I don’t know what will come next – if the surgery will work, if it does work how many problems it will fix, what the next phase of treatment will be (if there is one).  But right now I am just very damn happy I made it this far.

A little slice of normal

Yesterday, I got to spend some time with a good friend of mine.  I met this friend many years ago, through my now sister-in-law (another marathoner) on a 17 mile training run for the Boston Marathon.   The training run happened to be on Valentine’s Day, and although the romance I was involved in at that time didn’t stand a chance, it was clear from the get-go this girl was a keeper.

I had a tear-filled dinner with my friend earlier in the week.  It feels like there have been a lot of those recently.  I have been really struggling lately – this whole thing is just feeling very frightening and overwhelming.  My friend has been, well, a really good friend.  At some point during dinner we got on the topic of gardening.  Since getting sick, gardening has kind of taken the place of running for me – it gets me outside and doing something active.  She wanted to do a little gardening herself and so we agreed that if I was feeling well on the weekend, I would join her for a trip to my favorite garden center and we would get her everything she needed to set up her patio for the summer.

I never know how I am actually going to feel from one day to the next, but on Saturday I felt really good, so off we went to the garden center.  We had so much fun – we picked out several varieties of heirloom tomatoes,  veggies to replace a patch of lettuce my dogs flattened, pretty pots for her patio and a bunch of other supplies we both needed.  It was a beautiful day and we had just had such a nice time together, talking about absolutely everything except me being sick.  I looked over at her as she was driving me home at the end of our outing.  The sun was shining and she was smiling and chatting away.  Her hair was up in a ponytail and she was wearing a pink yoga top and she just looked so happy and beautiful.   And for this little slice of time….everything was normal, I was back to my old self and it was just a regular Saturday afternoon out with my running buddy.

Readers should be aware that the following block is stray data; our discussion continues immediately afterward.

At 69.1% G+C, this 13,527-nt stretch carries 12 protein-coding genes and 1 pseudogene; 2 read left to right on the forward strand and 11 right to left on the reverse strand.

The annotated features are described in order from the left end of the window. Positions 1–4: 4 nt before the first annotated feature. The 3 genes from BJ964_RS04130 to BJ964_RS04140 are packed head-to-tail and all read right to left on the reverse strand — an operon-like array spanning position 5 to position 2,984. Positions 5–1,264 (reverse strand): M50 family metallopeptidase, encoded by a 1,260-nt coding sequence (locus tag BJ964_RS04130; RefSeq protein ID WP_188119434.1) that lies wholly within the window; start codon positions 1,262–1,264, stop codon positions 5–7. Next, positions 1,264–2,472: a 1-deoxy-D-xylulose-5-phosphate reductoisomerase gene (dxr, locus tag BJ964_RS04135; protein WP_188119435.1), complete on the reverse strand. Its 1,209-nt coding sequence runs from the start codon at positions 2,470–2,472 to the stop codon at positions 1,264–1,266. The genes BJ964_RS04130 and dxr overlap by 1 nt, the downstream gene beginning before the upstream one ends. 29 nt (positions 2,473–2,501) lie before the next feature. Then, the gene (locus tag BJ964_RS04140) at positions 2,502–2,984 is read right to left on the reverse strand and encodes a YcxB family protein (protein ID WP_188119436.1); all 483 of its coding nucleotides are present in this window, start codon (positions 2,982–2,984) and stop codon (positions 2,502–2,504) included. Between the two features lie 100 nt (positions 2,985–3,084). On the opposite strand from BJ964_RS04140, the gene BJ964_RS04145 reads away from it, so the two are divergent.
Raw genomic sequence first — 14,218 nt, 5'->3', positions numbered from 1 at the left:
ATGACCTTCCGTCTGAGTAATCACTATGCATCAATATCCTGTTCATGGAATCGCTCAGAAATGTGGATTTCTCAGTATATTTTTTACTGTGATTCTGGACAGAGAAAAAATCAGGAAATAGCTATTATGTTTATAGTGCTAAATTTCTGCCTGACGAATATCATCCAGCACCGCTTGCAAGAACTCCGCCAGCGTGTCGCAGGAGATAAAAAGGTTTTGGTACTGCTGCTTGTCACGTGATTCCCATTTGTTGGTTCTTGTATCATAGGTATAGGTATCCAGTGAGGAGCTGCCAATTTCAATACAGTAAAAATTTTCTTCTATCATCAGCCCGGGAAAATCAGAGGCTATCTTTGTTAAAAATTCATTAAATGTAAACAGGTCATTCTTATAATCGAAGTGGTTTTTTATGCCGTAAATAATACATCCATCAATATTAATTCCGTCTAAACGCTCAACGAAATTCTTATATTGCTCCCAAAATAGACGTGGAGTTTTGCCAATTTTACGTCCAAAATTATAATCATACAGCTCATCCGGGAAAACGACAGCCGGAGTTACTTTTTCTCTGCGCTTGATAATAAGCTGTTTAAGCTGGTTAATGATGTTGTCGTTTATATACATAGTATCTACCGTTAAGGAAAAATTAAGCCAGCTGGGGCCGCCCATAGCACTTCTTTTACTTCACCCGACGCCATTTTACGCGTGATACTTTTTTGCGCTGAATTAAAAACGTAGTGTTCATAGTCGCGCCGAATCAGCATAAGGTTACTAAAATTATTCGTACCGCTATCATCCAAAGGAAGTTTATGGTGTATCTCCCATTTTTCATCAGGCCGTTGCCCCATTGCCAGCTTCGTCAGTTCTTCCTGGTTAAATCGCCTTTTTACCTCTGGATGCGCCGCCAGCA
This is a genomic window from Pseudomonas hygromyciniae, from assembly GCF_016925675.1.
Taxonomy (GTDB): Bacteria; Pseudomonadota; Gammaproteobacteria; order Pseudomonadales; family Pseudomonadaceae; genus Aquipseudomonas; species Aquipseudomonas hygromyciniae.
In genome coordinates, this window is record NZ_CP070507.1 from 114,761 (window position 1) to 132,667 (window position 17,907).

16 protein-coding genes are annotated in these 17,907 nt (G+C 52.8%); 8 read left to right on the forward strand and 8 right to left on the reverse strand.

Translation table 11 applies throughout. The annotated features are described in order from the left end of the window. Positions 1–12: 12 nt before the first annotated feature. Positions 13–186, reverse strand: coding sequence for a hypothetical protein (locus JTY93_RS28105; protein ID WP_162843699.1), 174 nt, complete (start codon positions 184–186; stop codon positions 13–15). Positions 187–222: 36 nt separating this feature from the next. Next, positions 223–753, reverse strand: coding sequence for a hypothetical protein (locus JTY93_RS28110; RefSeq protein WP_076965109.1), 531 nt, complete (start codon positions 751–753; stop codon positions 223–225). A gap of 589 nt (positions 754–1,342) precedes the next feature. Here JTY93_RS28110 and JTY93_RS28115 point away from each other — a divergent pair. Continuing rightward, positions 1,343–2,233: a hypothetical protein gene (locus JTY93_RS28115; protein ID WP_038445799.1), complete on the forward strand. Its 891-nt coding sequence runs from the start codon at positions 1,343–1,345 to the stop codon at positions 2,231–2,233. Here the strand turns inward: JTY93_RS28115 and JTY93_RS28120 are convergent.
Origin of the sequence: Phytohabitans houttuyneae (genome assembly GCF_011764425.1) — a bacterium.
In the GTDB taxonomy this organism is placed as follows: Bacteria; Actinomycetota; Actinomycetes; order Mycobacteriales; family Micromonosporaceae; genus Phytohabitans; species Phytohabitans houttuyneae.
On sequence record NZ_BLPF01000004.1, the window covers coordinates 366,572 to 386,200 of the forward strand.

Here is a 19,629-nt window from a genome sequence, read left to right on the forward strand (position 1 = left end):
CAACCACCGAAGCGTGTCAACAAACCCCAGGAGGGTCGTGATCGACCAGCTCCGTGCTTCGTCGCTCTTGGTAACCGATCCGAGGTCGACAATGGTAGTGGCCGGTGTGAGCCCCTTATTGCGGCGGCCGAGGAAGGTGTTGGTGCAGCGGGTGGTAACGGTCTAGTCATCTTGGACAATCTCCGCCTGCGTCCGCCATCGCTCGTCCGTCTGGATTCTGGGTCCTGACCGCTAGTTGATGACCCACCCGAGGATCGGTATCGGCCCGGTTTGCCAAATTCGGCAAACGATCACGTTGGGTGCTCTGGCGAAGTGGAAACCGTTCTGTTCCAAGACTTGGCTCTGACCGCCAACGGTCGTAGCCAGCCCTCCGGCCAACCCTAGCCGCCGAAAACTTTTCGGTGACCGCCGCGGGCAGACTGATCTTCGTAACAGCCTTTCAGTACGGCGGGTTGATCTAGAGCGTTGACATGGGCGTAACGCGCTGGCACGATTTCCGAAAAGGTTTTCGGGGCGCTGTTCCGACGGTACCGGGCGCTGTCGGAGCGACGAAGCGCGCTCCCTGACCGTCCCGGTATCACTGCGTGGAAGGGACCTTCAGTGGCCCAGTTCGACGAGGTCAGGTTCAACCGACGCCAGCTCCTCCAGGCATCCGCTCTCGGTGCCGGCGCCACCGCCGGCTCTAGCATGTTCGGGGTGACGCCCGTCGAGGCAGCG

An Atheist Prayerbook

I am an atheist.   A no-doubt-in-my-mind atheist.  I don’t believe in God.  I don’t believe in an afterlife.  I don’t believe everything happens for a reason.  I don’t talk about it much, because I know most people don’t like to have someone else’s religious beliefs pushed in their faces and so I try not to push mine on others as well.  But that is what I believe.

I have heard statements such as “without my faith I would never be able to survive this” or some version of (the more offensive) “I don’t know how people without faith survive/cope” on many occasions.  And although I can’t speak for those of “faith” what I can tell you that you don’t need to believe in God or believe that everything happens for a reason to get through difficult situations.  We get our strength and comfort in other ways.  As an atheist, I have a very strong will to live, despite the fact that heaven is not waiting for me at the end of all this (and who is to say I would have made it there anyway!).   I believe I have one finite life and that makes me want to fight as hard as hell to hold onto it and make it count as much as I can.